In the Bible, there are very few rights we are given by nature of our status as humans, and any of these can be taken away by impersonal circumstances. Instead, God focuses on human responsibilities. We are responsible to enforce justice and extend mercy (Micah 6:8). If everyone concentrated on what they are supposed to do, rights wouldn’t be an issue. We would receive what we need.
With so much conversation about “rights,” it is not surprising when Christians inject this rights language even into our faith life. Christians can easily lose sight of our responsibilities to others when we prioritize self-interested “rights” over Christ’s teaching. Instead of seeing every moment as an opportunity to share the love of Christ, too much focus on ourselves can create a bunker mentality, in which we lash out reflexively against a world we believe is out to strip us of our freedoms at every turn.
For North Americans, we can see a subtle shift away from Jesus’ teaching when discussing “rights.” North Americans are proficient at discussing what they have a “right” to do. There’s a right to privacy, a right to speech, a right to practice one’s religion, etc. New rights are proclaimed at a seemingly increasing pace. But this focus on “rights” language can draw us away from the heart of the Gospel. We essentially become burdened with an array of rights that, rather than allowing us to do what we ought, isolates us from our neighbors who often have competing rights that supersede our own.
The influence that the Bible has had on our culture is difficult to ignore. However, you may not agree with this characterization of history, and you may not share our opinion of the Bible’s importance in regard to social justice or human rights. In fact, you have the freedom to disagree with us. And it is to that freedom, religious freedom, we now turn.
The Christian must strive, by the grace of God, to break out of these awful, self-centered attitudes. That said, Christians do well to uphold certain rights when they are in the service of a true good. All our focus on rights must give way to a renewed focus on our collective responsibilities to each other.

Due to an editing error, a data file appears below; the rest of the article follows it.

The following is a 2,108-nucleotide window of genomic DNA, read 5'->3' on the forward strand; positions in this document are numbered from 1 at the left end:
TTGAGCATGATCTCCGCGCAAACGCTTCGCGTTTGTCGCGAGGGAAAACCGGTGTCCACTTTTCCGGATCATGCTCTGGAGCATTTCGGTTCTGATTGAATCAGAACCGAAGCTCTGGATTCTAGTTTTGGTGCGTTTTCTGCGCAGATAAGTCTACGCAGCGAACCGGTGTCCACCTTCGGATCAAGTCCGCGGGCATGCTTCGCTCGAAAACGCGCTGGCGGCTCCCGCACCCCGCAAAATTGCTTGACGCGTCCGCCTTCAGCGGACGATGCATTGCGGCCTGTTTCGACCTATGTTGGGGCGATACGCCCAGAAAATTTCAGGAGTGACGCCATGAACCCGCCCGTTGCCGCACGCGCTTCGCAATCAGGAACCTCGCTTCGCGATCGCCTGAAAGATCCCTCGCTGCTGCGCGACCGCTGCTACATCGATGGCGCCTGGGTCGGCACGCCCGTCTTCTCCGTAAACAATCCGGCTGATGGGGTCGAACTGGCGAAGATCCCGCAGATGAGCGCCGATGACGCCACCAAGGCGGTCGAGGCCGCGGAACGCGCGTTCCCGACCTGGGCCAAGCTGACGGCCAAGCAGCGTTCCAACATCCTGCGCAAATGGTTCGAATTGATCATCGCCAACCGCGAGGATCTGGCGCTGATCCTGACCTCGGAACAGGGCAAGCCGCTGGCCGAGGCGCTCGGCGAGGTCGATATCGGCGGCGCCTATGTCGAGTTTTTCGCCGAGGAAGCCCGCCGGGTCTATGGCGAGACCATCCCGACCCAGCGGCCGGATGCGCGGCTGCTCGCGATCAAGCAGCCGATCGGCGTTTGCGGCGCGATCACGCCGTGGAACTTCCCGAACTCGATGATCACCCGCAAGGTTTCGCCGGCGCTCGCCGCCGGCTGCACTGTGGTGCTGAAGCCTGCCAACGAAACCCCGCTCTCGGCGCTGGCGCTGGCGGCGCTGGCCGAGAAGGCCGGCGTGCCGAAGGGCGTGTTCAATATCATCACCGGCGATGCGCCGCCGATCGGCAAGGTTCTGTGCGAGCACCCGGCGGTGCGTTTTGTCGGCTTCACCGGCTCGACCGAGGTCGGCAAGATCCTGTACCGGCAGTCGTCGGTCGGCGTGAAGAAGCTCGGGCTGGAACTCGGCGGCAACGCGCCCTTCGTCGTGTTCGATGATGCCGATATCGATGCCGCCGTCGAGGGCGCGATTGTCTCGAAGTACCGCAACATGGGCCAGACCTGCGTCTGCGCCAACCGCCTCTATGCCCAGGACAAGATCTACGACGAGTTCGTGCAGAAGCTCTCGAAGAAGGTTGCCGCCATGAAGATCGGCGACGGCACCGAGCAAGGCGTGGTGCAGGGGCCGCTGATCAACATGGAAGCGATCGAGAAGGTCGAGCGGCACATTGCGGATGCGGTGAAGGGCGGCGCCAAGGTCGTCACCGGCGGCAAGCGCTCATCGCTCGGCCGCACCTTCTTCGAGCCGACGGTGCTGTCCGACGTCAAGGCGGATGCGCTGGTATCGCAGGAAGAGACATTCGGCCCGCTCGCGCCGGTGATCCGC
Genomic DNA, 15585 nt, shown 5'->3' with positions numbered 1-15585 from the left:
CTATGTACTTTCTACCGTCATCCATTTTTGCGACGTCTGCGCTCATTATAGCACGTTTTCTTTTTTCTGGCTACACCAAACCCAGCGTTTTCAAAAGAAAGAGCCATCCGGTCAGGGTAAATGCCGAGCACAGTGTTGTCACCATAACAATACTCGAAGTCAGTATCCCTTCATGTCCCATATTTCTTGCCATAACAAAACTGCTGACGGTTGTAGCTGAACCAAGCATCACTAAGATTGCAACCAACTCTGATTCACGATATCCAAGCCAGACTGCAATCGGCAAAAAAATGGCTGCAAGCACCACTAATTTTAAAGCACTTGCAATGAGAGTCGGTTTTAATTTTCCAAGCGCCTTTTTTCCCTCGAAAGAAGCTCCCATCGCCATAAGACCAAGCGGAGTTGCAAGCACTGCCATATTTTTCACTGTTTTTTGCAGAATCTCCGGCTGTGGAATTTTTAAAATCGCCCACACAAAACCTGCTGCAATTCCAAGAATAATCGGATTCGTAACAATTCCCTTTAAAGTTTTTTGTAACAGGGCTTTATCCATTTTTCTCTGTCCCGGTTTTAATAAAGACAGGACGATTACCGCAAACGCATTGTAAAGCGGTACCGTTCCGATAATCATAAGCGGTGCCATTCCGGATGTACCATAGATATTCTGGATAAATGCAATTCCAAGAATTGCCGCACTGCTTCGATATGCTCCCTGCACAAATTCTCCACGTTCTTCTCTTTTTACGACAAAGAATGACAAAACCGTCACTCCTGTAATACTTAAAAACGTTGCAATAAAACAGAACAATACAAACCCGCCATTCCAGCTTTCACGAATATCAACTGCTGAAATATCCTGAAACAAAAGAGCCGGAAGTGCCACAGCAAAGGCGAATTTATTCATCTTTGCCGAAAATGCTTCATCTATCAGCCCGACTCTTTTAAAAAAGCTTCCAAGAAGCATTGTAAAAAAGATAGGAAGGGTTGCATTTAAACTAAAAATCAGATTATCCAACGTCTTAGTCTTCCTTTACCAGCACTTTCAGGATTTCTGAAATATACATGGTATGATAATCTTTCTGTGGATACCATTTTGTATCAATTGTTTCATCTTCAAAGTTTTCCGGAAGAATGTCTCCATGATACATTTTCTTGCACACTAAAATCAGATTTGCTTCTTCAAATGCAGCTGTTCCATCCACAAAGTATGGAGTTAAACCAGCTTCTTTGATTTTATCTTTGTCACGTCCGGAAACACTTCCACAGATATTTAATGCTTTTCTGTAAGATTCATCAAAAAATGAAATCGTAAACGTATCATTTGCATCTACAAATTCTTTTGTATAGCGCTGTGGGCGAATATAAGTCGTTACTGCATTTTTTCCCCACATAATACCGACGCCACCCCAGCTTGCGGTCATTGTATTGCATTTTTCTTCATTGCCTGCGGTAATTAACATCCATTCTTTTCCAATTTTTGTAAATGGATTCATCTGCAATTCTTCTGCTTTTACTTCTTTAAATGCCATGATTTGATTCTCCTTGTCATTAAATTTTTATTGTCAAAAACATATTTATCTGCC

Dietrich Bonhoeffer, a German pastor and theologian who was executed by the Nazis for his part in an assassination plot against Adolf Hitler, wrote extensively about Christian freedom, Christian engagement on the world stage, and the importance of a free exchange of ideas. He wrote, “The essential freedom of the church is not a gift of the world to the church but the freedom of the Word of God to make itself heard.” What he is saying here is that the Bible has its own authority and its own freedom. The truth found in the Bible needs only to stand and be presented.
Whether you choose to believe the Bible or not, whether you choose to read it or not, there is little cause for doubt that the Bible continues to have an impact on our culture. There are reasons, beyond mere habit, why it is a source of comfort in days of national strife and mourning. There is a reason why you can find it behind the scenes, supporting the structure of our society. We would like to propose the radical idea that the Bible is a unique text that is more than just another book, more than a mere collection of stories; it is a revelation of divine character.
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